FRANKFURT (Reuters) – The falling cost of producing hydrogen from renewable power offers a promising route to cutting emissions, but governments need to step in and provide $150 billion of subsidies over the next decade to scale up the technology, according to research from Bloomberg New Energy Finance (BNEF).

Renewable hydrogen can be made by splitting water into hydrogen and oxygen, using electricity generated by cheap wind and solar power.

The technology to do this is currently funded by companies, but BNEF estimates that if governments worldwide were to provide $150 billion in funding over the next 10 years – less than half the amount currently spent on subsidies for fossil fuel consumption – that would help halve the cost of producing hydrogen from renewable energy sources.

The BNEF Hydrogen Economy Outlook said that usage of carbon-free hydrogen is currently small and costs are high, slowing the deployment of hydrogen production, storage and transport infrastructure, which could help industries decarbonize.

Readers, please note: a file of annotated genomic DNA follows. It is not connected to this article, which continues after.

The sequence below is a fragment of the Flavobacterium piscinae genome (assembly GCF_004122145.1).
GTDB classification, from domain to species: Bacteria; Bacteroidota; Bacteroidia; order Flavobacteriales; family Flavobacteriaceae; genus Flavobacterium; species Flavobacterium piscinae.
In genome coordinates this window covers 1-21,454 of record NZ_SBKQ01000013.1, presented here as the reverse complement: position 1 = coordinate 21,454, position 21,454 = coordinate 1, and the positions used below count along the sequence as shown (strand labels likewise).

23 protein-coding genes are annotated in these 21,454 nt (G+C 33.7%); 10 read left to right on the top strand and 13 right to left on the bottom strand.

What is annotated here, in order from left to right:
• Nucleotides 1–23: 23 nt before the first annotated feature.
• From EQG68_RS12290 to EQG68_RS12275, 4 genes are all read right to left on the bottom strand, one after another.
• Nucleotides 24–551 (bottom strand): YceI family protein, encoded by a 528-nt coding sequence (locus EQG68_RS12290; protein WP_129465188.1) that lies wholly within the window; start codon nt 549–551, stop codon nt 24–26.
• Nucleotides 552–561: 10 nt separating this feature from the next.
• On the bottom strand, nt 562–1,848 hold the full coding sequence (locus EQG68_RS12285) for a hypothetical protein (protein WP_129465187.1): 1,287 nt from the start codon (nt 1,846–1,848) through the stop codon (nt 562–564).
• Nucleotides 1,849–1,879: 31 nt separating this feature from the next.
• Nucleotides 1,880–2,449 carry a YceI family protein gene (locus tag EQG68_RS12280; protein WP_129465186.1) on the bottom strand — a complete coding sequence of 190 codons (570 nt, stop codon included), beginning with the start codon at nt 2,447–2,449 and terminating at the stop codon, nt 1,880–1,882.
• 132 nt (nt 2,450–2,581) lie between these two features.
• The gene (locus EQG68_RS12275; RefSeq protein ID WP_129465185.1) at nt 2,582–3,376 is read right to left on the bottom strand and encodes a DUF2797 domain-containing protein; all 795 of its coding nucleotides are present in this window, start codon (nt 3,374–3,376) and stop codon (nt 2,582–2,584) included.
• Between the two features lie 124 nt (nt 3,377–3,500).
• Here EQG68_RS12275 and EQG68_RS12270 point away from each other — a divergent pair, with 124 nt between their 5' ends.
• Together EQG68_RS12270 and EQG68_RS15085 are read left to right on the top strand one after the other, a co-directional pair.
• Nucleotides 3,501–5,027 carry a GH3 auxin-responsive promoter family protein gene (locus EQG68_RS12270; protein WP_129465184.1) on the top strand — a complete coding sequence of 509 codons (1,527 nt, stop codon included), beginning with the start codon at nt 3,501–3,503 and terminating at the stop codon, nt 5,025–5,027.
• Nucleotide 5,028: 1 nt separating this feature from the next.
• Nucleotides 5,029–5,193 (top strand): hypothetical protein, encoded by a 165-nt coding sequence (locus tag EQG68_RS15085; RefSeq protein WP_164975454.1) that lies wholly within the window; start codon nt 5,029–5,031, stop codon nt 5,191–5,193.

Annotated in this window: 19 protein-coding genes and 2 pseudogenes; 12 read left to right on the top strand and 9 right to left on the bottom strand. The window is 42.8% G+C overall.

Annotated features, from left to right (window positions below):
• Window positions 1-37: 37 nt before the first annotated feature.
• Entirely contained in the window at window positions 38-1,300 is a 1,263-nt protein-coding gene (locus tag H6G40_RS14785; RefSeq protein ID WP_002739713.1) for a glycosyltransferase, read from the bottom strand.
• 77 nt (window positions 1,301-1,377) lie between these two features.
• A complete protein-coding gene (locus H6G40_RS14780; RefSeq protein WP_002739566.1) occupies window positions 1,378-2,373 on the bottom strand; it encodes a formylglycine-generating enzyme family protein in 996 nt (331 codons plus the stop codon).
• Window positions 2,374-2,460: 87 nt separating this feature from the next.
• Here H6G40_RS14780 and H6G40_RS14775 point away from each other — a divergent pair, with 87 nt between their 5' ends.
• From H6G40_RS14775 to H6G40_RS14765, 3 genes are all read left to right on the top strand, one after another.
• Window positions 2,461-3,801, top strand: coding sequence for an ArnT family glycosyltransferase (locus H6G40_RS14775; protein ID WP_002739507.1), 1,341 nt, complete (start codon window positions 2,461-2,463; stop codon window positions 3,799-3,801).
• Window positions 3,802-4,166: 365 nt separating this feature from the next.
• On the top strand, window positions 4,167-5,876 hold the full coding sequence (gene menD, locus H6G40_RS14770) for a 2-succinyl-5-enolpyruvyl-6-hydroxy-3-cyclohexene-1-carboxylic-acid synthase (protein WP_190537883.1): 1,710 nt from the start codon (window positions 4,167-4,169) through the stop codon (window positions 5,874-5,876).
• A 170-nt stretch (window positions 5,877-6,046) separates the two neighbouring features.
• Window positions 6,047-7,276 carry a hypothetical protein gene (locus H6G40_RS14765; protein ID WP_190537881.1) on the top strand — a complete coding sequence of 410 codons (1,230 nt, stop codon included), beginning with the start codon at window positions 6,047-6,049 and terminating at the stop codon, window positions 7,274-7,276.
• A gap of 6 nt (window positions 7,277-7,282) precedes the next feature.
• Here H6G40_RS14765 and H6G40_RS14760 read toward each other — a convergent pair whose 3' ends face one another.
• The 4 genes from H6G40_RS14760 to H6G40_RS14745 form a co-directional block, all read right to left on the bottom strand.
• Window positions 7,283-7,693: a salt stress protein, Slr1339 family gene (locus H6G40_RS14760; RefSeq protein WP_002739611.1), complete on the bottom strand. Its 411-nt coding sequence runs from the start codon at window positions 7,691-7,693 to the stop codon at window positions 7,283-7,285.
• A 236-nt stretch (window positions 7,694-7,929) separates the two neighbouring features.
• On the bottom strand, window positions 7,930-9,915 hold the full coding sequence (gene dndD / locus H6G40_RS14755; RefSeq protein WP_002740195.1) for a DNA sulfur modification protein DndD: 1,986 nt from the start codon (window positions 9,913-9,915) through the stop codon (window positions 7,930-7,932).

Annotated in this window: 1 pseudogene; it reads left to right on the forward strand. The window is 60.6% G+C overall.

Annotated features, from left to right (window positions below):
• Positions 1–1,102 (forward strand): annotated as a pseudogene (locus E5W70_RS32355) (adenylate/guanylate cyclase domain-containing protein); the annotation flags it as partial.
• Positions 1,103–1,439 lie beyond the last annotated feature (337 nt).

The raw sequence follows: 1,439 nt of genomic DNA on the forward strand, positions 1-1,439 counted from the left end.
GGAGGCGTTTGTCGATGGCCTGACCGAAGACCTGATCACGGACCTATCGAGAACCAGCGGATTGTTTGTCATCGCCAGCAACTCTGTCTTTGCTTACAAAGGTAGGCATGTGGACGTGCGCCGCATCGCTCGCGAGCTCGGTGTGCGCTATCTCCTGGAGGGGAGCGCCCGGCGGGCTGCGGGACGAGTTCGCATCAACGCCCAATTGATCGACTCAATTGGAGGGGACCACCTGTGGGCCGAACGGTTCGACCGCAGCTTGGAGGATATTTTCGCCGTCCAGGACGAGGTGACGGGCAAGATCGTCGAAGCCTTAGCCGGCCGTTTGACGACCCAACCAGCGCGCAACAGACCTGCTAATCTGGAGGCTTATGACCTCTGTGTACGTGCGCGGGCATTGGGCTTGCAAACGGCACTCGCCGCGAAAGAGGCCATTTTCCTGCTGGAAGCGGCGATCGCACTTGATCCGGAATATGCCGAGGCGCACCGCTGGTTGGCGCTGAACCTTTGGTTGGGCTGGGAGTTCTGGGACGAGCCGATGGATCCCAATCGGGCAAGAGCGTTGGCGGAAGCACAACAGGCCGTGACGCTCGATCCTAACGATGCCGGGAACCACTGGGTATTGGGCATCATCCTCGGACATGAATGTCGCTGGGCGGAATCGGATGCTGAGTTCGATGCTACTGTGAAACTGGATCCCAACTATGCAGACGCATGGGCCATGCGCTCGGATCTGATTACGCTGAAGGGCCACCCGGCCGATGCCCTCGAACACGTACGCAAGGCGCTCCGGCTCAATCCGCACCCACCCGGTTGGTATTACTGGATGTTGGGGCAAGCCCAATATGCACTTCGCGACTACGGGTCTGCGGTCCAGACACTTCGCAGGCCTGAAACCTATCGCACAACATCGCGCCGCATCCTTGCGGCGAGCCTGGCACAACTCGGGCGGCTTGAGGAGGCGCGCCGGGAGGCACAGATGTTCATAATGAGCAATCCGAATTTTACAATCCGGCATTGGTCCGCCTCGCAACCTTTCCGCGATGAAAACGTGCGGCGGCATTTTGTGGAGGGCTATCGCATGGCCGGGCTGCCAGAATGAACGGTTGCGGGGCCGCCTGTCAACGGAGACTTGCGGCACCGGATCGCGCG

“This needs policy coordination across government, frameworks for private investment and the roll-out of around $150 billion of subsidies over the next decade,” said Kobad Bhavanagri, head of industrial decarbonization at BNEF.


The cost of electrolyzer technology to make hydrogen from renewable power has fallen by 40% in the last five years in Europe and North America, while Chinese-made systems are 80% cheaper than those in the West, according to BNEF.

This has encouraged industries such as steel, heavy vehicles, shipping, cement, fertilisers and power generation to explore measures to replace natural gas usage with hydrogen, to cut carbon emissions under climate targets.